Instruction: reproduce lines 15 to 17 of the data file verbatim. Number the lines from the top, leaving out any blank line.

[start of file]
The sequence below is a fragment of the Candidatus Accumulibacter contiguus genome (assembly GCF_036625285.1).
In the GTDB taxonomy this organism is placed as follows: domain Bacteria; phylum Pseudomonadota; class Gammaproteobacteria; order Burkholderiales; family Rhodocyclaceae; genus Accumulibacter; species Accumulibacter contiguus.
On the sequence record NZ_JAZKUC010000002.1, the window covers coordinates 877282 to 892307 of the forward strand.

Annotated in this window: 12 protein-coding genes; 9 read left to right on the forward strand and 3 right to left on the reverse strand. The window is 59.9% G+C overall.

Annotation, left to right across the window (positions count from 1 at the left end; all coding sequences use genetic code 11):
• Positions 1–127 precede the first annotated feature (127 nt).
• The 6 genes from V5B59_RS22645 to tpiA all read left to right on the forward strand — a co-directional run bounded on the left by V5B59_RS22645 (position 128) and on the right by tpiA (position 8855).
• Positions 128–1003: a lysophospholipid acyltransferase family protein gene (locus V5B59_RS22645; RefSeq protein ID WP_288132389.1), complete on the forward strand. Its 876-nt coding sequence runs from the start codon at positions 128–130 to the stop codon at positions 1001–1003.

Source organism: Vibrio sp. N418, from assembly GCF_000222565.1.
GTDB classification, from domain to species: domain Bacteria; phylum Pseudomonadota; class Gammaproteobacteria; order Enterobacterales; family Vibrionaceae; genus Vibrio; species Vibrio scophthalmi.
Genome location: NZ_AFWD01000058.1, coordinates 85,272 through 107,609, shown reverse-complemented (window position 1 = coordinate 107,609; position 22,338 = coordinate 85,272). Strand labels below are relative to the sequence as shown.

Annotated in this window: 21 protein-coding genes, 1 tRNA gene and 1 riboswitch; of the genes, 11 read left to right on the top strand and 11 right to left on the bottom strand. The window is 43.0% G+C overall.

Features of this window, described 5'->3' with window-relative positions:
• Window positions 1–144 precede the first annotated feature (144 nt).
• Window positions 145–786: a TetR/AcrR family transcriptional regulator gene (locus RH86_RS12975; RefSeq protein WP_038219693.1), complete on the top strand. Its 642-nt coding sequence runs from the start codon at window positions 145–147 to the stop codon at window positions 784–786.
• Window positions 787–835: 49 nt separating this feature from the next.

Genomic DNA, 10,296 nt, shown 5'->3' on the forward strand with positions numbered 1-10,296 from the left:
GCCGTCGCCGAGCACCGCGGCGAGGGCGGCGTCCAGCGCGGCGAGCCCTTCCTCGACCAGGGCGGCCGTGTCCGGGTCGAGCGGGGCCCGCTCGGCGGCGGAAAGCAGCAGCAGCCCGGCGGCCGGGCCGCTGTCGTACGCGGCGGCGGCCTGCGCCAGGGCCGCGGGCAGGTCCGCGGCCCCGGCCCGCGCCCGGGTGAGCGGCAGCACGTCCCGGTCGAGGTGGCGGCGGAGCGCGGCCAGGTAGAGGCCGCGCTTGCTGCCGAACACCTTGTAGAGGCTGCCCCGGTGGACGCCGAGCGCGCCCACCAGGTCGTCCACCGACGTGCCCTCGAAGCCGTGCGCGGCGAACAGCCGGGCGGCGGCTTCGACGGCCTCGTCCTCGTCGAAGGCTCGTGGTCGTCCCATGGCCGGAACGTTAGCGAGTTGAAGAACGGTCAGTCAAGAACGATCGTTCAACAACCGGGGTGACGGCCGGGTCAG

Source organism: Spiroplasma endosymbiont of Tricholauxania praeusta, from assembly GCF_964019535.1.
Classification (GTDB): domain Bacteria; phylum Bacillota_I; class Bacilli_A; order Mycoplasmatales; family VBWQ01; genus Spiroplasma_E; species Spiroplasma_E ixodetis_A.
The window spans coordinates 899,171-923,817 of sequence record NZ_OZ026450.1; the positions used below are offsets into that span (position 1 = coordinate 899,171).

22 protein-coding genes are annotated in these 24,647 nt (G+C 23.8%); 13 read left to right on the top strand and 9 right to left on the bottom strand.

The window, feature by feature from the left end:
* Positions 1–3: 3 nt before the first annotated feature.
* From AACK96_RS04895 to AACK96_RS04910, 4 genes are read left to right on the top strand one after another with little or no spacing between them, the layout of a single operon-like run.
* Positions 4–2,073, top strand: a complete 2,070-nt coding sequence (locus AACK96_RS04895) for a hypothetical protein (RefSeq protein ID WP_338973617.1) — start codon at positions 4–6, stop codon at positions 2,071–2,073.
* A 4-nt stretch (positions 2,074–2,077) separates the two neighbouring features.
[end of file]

• Window positions 145–786: a TetR/AcrR family transcriptional regulator gene (locus RH86_RS12975; RefSeq protein WP_038219693.1), complete on the top strand. Its 642-nt coding sequence runs from the start codon at window positions 145–147 to the stop codon at window positions 784–786.
• Window positions 787–835: 49 nt separating this feature from the next.

Genomic DNA, 10,296 nt, shown 5'->3' on the forward strand with positions numbered 1-10,296 from the left: